Activist Nizar Banat’s Death “Unnatural” Says Palestinian Authority

Forty-two-year-old human rights activist Nizar Banat was announced dead in the occupied West Bank on 24 June, after being arrested by Palestinian Authority (PA). They are controlled by the Fatah party, led by President Mahmoud Abbas and Prime Minister Mohammed Shtayyeh, who govern the unoccupied sections of the Gaza Strip and West Bank.

Banat openly criticized the PA, Fatah party, and President Mahmoud Abbas’s regime. He used social media and his position as a candidate on the Freedom and Dignity electoral list to advocate for Palestinian citizens’ rights and expose oppressive rule under President Abbas. On the night of his death, Banat’s family said Palestinian security raided the activist’s home at 3:00 a.m., then assaulted and arrested him for defamation. The governor of Hebron released a statement claiming Banat’s death resulted from “health deterioration during the arrest.” However, his family, along with hundreds of other Palestinians speculate otherwise. 

Following Banat’s death, a series of investigations were conducted through medical reports, eyewitness statements, and records detailing the events of his arrest. Al Jazeera stated that Justice Minister Muhammed al-Shlaldeh believes the death is “unnatural,” and that Banat was physically abused beforehand. The Independent Community of Human Rights (ICHR) concluded the autopsy presented “injuries represented in the form of bruises and abrasions in many areas of the body, including the head, neck, shoulders, chest, back, upper and lower limbs, with cuffing marks on the wrists and rib fractures.”

Banat’s family, who witnessed the arrest, stated that PA security forces executed him. Banat’s cousin, Mohammed Banat said, “they did not identify themselves and we did not recognize them. They arrested Nizar and disappeared.” According to the Jerusalem Post, Nizar’s father stated “[T]hey killed my son while he was sleeping… they beat him to death with iron bars.” Following initial investigations, Palestinians took to the streets of the West Bank, protesting against the PA’s treatment of Banat, and chanting for freedom from President Abbas’s dictatorial rule.

Nizar Banat’s death also concerned other countries as posing a threat to democracy. The United Nations (UN), European Union (EU), and the United States Department of State have demanded further investigation. UN Human Rights experts observed that Banat’s death “has all the makings of a criminal act… Initial reports indicate that he was badly beaten with steel batons during his arrest.” The EU also said it “is of serious concern and takes place against the backdrop of an increasingly persistent practice by Palestinian security forces of detention.”

Earlier this year, Banat called for terminating Western aid to the PA, due to government corruption, and their excessive use of unwarranted physical force. He used social media to disclose corruption in President Abba’s administration and called for investigating his suspicious ties with Israel’s military. Attacks orchestrated by the PA on political activists are not new to Palestinians; many journalists similar to Banat have received multiple threats, were beaten, and arrested. In fact, this was not his first arrest. He has been accused of anti-government sentiment, public slander, and defaming the PA.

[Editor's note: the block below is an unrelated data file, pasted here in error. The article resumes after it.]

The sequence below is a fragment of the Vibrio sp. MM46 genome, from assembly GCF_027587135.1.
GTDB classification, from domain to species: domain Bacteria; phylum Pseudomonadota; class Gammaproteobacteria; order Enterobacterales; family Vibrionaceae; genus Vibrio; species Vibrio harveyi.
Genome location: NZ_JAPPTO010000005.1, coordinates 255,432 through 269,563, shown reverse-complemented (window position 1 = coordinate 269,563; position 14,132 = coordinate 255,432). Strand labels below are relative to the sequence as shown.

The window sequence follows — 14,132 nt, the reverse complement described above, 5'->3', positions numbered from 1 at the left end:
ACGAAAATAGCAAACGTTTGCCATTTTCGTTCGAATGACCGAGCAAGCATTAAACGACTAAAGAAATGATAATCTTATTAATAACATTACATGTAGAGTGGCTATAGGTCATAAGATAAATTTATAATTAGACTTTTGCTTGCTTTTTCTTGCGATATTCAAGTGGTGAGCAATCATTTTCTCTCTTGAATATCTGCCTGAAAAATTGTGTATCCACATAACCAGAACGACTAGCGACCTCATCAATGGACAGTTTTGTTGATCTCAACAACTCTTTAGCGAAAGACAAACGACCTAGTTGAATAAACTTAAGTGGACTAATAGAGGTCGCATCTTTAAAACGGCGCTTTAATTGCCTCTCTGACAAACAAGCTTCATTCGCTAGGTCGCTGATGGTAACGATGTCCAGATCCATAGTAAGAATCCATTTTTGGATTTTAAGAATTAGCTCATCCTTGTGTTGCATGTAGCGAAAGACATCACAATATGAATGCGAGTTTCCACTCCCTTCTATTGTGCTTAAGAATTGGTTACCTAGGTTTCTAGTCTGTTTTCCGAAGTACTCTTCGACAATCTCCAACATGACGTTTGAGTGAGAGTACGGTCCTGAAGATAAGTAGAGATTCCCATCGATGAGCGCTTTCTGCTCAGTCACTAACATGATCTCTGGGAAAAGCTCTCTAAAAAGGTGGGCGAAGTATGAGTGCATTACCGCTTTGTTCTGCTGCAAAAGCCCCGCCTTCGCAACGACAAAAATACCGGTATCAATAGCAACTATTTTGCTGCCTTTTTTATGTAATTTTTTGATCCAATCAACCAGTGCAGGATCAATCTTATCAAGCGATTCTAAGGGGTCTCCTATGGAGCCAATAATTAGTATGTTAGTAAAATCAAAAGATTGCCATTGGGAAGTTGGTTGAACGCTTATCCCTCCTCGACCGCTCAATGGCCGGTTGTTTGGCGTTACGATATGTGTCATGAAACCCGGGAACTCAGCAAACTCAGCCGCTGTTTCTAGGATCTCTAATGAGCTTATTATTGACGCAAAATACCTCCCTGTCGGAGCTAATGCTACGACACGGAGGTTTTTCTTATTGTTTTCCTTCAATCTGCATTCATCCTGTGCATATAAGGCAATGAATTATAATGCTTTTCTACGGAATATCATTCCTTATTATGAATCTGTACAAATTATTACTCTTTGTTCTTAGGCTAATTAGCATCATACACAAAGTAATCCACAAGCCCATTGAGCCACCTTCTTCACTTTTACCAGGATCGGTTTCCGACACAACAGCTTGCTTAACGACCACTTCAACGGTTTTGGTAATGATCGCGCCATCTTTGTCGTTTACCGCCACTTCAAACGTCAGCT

In May, shortly after news broke of his candidacy in the next Palestinian elections, Banat’s home was attacked by stun grenades and tear gas. At the time, he blamed the attack on President Abbas. According to Al Jazeera, he claimed only the Fatah party would have access to such weapons. While the ICHR urged the government “to stop pursuing Banat and provide him with protection,” he continued to receive threats from the PA. Following the May attack, Banat told The Associated Press that “the Europeans need to know that they are indirectly funding this organization,” and his criticism did not stop there. Weeks before his death, Banat took to social media to attack President Abbas for the cancellation of the COVID-19 vaccine deal between Palestine and Israel. 

While evidence substantiates Palestinian speculations of government misconduct in Banat’s death, the PA is not yet found to be conclusively accountable. Unfortunately, Nizar Banat’s death is merely a microcosm of the oppressive nature of the PA. Palestinian’s have the right to express their opinion, but journalists live in fear of exercising this freedom. Even in the past week, Palestinians feared protesting in Banat’s name, as security forces responded violently. It is only when citizens are able to openly criticize leaders in their society, that they may exist without oppression. Until then, Banat will remain one of the many oppressed.